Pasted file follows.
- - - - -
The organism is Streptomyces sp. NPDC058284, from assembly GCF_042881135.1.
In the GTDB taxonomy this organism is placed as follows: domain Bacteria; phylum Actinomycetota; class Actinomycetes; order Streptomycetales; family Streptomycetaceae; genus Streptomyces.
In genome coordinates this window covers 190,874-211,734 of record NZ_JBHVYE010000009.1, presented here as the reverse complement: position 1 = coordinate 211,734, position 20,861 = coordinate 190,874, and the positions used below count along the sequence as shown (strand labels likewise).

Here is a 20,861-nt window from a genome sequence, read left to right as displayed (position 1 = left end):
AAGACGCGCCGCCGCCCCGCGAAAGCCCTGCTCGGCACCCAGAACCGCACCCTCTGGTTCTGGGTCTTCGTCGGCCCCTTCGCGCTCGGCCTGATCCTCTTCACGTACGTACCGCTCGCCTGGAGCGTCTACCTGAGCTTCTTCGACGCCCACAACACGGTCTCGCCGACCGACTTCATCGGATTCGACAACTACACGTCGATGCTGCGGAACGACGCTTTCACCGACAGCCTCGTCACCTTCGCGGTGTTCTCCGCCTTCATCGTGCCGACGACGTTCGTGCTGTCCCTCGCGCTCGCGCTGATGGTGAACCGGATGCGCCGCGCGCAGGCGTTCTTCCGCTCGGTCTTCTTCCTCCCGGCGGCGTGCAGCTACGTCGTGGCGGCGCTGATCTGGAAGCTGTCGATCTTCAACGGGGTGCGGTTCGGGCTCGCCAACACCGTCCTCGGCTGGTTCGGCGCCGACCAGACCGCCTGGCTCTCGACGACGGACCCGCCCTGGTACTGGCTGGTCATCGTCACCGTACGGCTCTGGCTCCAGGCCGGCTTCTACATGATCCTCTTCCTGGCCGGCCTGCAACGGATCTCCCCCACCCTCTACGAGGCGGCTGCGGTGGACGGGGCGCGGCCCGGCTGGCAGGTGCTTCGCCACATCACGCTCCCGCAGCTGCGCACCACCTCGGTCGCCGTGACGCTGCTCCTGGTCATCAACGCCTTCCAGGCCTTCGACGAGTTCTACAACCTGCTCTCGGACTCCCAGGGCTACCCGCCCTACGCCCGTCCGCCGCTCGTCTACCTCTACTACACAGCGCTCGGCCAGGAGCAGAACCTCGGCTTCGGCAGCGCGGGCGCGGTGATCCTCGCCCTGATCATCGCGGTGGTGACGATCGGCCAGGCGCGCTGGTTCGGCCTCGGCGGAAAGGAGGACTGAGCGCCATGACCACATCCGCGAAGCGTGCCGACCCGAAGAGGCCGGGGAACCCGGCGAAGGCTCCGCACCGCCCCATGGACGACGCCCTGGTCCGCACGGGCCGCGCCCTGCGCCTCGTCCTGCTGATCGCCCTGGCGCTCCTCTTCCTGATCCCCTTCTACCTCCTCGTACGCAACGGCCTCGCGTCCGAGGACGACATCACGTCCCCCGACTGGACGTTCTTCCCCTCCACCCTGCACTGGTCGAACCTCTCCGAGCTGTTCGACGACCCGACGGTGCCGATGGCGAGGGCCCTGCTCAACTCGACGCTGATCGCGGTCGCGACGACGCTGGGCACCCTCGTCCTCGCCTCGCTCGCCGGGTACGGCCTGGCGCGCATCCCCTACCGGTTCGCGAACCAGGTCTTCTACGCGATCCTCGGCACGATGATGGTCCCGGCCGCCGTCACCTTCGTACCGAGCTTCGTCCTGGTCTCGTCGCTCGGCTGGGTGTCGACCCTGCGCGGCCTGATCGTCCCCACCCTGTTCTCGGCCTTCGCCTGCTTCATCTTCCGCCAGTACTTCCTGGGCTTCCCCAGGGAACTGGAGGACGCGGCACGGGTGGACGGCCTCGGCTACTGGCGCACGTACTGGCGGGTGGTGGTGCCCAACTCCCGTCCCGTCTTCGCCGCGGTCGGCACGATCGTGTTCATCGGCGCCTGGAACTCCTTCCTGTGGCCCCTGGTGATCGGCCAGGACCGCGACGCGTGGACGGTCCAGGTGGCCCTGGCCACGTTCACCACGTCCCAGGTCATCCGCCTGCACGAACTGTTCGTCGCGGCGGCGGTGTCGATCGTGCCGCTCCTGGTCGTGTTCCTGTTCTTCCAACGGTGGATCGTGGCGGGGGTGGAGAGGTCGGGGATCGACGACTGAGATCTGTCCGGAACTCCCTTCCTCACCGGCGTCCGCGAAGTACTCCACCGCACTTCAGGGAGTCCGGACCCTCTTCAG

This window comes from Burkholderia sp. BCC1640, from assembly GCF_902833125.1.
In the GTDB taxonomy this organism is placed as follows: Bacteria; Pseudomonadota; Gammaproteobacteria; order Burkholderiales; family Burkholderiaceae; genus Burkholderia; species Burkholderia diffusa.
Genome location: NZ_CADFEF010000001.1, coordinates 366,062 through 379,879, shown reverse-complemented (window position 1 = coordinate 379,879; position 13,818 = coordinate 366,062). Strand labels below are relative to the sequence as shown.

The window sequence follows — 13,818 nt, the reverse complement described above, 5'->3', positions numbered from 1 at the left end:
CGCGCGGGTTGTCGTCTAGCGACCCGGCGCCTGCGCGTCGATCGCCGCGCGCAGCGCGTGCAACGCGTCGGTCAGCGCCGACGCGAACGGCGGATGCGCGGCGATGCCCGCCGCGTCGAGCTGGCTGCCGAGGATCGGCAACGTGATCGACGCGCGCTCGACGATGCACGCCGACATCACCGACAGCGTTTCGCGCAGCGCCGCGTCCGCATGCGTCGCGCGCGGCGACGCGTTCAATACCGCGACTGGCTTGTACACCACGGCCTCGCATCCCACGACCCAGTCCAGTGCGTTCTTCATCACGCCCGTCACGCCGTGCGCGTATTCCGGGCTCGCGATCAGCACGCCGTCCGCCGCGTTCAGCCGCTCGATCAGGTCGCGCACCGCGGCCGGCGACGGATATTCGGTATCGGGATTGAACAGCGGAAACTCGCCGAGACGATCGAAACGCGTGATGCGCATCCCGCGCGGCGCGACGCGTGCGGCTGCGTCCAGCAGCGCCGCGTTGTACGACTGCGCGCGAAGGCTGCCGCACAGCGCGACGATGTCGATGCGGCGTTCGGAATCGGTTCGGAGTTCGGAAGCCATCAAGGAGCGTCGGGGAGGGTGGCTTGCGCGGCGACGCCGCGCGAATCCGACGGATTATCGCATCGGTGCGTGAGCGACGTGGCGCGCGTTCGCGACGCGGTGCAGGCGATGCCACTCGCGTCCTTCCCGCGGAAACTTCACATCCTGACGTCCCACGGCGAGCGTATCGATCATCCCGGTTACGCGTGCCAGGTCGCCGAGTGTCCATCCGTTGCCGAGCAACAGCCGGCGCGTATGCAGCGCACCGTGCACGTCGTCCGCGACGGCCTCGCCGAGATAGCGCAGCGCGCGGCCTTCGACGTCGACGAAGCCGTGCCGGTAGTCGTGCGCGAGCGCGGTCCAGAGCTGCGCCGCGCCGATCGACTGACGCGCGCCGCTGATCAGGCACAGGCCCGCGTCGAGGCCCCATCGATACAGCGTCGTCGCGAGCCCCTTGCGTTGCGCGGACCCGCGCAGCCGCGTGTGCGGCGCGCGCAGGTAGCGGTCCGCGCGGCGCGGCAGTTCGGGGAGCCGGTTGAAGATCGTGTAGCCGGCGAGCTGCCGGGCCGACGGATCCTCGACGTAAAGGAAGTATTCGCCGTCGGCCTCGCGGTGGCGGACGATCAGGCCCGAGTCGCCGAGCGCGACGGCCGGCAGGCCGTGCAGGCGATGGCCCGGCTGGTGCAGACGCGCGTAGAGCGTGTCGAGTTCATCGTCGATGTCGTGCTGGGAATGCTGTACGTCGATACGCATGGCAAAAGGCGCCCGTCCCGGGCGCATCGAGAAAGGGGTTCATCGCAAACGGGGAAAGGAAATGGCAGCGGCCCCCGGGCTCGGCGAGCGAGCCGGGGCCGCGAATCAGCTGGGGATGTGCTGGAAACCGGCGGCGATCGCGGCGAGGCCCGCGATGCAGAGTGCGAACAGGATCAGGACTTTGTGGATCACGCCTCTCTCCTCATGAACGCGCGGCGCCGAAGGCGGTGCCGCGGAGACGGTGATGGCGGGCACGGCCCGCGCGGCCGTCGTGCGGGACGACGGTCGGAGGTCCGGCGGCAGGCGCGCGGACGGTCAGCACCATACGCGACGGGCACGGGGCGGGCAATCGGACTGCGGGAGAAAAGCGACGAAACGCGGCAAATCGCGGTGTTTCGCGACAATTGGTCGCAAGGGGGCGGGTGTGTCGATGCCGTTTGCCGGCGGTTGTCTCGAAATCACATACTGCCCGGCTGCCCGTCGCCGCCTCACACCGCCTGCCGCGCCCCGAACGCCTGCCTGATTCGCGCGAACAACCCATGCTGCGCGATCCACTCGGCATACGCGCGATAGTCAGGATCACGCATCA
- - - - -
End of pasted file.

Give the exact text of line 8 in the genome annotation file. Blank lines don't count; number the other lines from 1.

Genome location: NZ_CADFEF010000001.1, coordinates 366,062 through 379,879, shown reverse-complemented (window position 1 = coordinate 379,879; position 13,818 = coordinate 366,062). Strand labels below are relative to the sequence as shown.